1. I agree with you totally. I was born and grew up in France with a french father and a wonderful Ukrainian mother this is why I was drawn to your blog even more after your story. I am living in Australia and like in Canada all immigrants stick together and I would not dare invite myself for coffee in an Australian house but I do it with my spanish,french , italian etc… friends. It is the norm in Europe as you said. I love all our recipes I am so glad I have found you.

        1. Hi Christiane. I am so glad you have discovered my blog. When we first moved into our house, one night I discovered my Italian neighbour drinking wine with my husband on a couch at 5PM. She invited herself over and I am sure my husband offered wine LOL. Since then we have been very good friends and now got even closer. We share food, go to each other house for missing ingredients and come over for coffee and wine with a knock on a door. She is moving 3 minutes away from me now which is still OK but I will miss her a lot. I guess what I miss the most is not making individual friends but rather the social life we had in Europe – lots of people on streets, interacting, getting together. People wanted to be with each other. Canadians and Americans are great people with great heart but the culture is more to themselves. More introverted. Friendships are more structured by interests like chicken wings pub lovers, bikers, book club, yoga, gym etc. Dinners and dates have to be scheduled months in advance and it has to be an occasion. Which I respect since nobody asked me to move here, so I understand I got to play by this country’s rules. I get it, I just miss what I had in Ukraine – people! The more the merrier haha. I also really do not appreciate and want to do nothing with immigrants who move here and judge and badmouth everything here. Then go home or adjust. I have met a lot of those and it is one of the reasons why we are not close to Russian or Ukrainian community. Plus where we live we have very few of them.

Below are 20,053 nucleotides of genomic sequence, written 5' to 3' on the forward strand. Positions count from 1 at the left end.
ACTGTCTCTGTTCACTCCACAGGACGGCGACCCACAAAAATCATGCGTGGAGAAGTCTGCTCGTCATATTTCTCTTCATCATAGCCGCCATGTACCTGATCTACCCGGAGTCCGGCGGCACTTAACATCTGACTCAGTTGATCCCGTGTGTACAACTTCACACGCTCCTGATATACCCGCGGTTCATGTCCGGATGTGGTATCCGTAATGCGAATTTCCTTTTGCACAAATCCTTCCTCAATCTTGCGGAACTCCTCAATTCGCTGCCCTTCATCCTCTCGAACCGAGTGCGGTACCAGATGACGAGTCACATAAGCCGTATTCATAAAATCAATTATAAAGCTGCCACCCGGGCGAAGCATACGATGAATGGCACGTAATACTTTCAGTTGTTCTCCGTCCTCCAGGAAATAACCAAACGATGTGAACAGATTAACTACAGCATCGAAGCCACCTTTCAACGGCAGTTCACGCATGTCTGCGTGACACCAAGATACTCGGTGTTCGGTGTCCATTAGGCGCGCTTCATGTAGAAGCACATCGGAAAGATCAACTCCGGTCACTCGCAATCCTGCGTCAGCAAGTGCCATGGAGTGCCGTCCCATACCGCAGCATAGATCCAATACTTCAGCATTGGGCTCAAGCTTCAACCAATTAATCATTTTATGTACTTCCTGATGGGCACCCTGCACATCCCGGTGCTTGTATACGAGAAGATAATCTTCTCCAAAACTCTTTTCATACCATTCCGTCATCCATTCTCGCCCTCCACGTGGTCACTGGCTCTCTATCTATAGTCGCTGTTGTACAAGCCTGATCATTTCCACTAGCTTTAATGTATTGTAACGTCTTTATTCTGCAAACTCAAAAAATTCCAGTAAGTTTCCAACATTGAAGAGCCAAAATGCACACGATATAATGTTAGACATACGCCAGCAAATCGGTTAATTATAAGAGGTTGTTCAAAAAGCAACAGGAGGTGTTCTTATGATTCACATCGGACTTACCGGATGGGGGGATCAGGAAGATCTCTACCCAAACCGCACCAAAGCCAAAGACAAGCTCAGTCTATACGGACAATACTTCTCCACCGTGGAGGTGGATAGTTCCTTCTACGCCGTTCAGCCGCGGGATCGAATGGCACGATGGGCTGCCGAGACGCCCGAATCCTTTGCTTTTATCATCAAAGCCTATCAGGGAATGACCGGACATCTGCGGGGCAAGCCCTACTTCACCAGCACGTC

24. I love this post, and I am so glad you finally wrote it! Your stories about the Ukraine are what really drew me to your blog– but then our similar eating and cooking styles is why I have continued to follow it!

    I also love hearing your perspective– I am from America, but have lived in Asia for most of my 20s and 30s, so I am an outsider with a different opinion and worldview on the other side of the world from you 🙂 It never felt so important until this past year when my husband and I had a child– and boy does that change who you are in such a major way.

    These photos are amazing! You have always been such a beautiful woman.